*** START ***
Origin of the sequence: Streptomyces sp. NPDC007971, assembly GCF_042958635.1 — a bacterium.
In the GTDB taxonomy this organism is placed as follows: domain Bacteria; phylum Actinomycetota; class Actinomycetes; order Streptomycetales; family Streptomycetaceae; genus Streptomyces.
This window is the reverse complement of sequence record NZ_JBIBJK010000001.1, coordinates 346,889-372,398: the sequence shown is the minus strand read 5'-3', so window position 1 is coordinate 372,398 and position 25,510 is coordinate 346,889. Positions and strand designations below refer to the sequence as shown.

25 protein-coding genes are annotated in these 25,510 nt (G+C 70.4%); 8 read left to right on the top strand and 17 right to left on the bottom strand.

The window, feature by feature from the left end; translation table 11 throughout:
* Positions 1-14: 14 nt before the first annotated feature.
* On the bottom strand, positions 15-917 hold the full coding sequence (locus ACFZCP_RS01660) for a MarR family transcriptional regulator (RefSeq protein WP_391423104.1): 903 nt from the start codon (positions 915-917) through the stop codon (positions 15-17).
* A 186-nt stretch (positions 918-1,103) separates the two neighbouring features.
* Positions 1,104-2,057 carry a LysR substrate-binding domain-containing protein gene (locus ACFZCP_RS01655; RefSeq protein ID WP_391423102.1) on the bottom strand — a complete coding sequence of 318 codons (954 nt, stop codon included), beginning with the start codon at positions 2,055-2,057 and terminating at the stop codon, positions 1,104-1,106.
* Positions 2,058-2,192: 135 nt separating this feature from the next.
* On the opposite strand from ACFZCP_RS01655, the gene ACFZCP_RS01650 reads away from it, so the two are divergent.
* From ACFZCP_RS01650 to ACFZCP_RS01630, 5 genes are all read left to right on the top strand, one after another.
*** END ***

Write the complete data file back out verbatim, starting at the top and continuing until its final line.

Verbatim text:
Origin of the sequence: Streptomyces sp. NPDC007971, assembly GCF_042958635.1 — a bacterium.
In the GTDB taxonomy this organism is placed as follows: domain Bacteria; phylum Actinomycetota; class Actinomycetes; order Streptomycetales; family Streptomycetaceae; genus Streptomyces.
This window is the reverse complement of sequence record NZ_JBIBJK010000001.1, coordinates 346,889-372,398: the sequence shown is the minus strand read 5'-3', so window position 1 is coordinate 372,398 and position 25,510 is coordinate 346,889. Positions and strand designations below refer to the sequence as shown.

25 protein-coding genes are annotated in these 25,510 nt (G+C 70.4%); 8 read left to right on the top strand and 17 right to left on the bottom strand.

The window, feature by feature from the left end; translation table 11 throughout:
* Positions 1-14: 14 nt before the first annotated feature.
* On the bottom strand, positions 15-917 hold the full coding sequence (locus ACFZCP_RS01660) for a MarR family transcriptional regulator (RefSeq protein WP_391423104.1): 903 nt from the start codon (positions 915-917) through the stop codon (positions 15-17).
* A 186-nt stretch (positions 918-1,103) separates the two neighbouring features.
* Positions 1,104-2,057 carry a LysR substrate-binding domain-containing protein gene (locus ACFZCP_RS01655; RefSeq protein ID WP_391423102.1) on the bottom strand — a complete coding sequence of 318 codons (954 nt, stop codon included), beginning with the start codon at positions 2,055-2,057 and terminating at the stop codon, positions 1,104-1,106.
* Positions 2,058-2,192: 135 nt separating this feature from the next.
* On the opposite strand from ACFZCP_RS01655, the gene ACFZCP_RS01650 reads away from it, so the two are divergent.
* From ACFZCP_RS01650 to ACFZCP_RS01630, 5 genes are all read left to right on the top strand, one after another.